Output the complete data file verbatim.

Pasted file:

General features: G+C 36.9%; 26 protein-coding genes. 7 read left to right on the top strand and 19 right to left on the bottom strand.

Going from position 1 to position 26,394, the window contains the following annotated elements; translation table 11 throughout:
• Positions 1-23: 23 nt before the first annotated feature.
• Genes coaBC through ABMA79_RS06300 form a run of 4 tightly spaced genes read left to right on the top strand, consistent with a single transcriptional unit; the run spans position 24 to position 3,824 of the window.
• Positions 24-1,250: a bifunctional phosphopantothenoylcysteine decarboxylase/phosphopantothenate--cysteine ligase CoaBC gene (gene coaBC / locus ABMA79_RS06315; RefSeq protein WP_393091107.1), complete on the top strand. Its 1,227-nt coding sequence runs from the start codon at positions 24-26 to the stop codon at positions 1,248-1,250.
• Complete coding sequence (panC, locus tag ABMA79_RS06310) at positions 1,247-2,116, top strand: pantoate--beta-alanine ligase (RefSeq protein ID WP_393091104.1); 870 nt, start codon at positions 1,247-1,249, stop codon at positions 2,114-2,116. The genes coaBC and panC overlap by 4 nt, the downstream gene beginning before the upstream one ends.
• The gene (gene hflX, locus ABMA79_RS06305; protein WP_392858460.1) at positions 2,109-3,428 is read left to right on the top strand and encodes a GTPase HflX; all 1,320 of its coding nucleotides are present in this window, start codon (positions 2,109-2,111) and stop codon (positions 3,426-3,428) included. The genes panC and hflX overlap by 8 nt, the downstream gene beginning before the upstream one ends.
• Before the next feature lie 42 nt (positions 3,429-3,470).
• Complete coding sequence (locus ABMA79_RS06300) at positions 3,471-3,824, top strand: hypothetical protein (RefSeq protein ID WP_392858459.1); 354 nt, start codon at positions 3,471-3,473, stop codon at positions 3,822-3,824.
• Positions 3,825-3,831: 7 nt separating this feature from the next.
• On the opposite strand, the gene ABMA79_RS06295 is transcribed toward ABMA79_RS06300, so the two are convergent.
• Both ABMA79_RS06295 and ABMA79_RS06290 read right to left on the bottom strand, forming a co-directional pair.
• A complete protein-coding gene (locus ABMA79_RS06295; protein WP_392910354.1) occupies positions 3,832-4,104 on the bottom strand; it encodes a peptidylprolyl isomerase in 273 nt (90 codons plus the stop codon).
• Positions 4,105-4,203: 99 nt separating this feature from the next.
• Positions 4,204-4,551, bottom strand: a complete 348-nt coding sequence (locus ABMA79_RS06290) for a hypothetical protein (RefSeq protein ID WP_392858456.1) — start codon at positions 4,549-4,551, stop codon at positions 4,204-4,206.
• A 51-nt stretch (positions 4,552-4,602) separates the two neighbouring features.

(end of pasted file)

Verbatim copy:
General features: G+C 36.9%; 26 protein-coding genes. 7 read left to right on the top strand and 19 right to left on the bottom strand.

Going from position 1 to position 26,394, the window contains the following annotated elements; translation table 11 throughout:
• Positions 1-23: 23 nt before the first annotated feature.
• Genes coaBC through ABMA79_RS06300 form a run of 4 tightly spaced genes read left to right on the top strand, consistent with a single transcriptional unit; the run spans position 24 to position 3,824 of the window.
• Positions 24-1,250: a bifunctional phosphopantothenoylcysteine decarboxylase/phosphopantothenate--cysteine ligase CoaBC gene (gene coaBC / locus ABMA79_RS06315; RefSeq protein WP_393091107.1), complete on the top strand. Its 1,227-nt coding sequence runs from the start codon at positions 24-26 to the stop codon at positions 1,248-1,250.
• Complete coding sequence (panC, locus tag ABMA79_RS06310) at positions 1,247-2,116, top strand: pantoate--beta-alanine ligase (RefSeq protein ID WP_393091104.1); 870 nt, start codon at positions 1,247-1,249, stop codon at positions 2,114-2,116. The genes coaBC and panC overlap by 4 nt, the downstream gene beginning before the upstream one ends.
• The gene (gene hflX, locus ABMA79_RS06305; protein WP_392858460.1) at positions 2,109-3,428 is read left to right on the top strand and encodes a GTPase HflX; all 1,320 of its coding nucleotides are present in this window, start codon (positions 2,109-2,111) and stop codon (positions 3,426-3,428) included. The genes panC and hflX overlap by 8 nt, the downstream gene beginning before the upstream one ends.
• Before the next feature lie 42 nt (positions 3,429-3,470).
• Complete coding sequence (locus ABMA79_RS06300) at positions 3,471-3,824, top strand: hypothetical protein (RefSeq protein ID WP_392858459.1); 354 nt, start codon at positions 3,471-3,473, stop codon at positions 3,822-3,824.
• Positions 3,825-3,831: 7 nt separating this feature from the next.
• On the opposite strand, the gene ABMA79_RS06295 is transcribed toward ABMA79_RS06300, so the two are convergent.
• Both ABMA79_RS06295 and ABMA79_RS06290 read right to left on the bottom strand, forming a co-directional pair.
• A complete protein-coding gene (locus ABMA79_RS06295; protein WP_392910354.1) occupies positions 3,832-4,104 on the bottom strand; it encodes a peptidylprolyl isomerase in 273 nt (90 codons plus the stop codon).
• Positions 4,105-4,203: 99 nt separating this feature from the next.
• Positions 4,204-4,551, bottom strand: a complete 348-nt coding sequence (locus ABMA79_RS06290) for a hypothetical protein (RefSeq protein ID WP_392858456.1) — start codon at positions 4,549-4,551, stop codon at positions 4,204-4,206.
• A 51-nt stretch (positions 4,552-4,602) separates the two neighbouring features.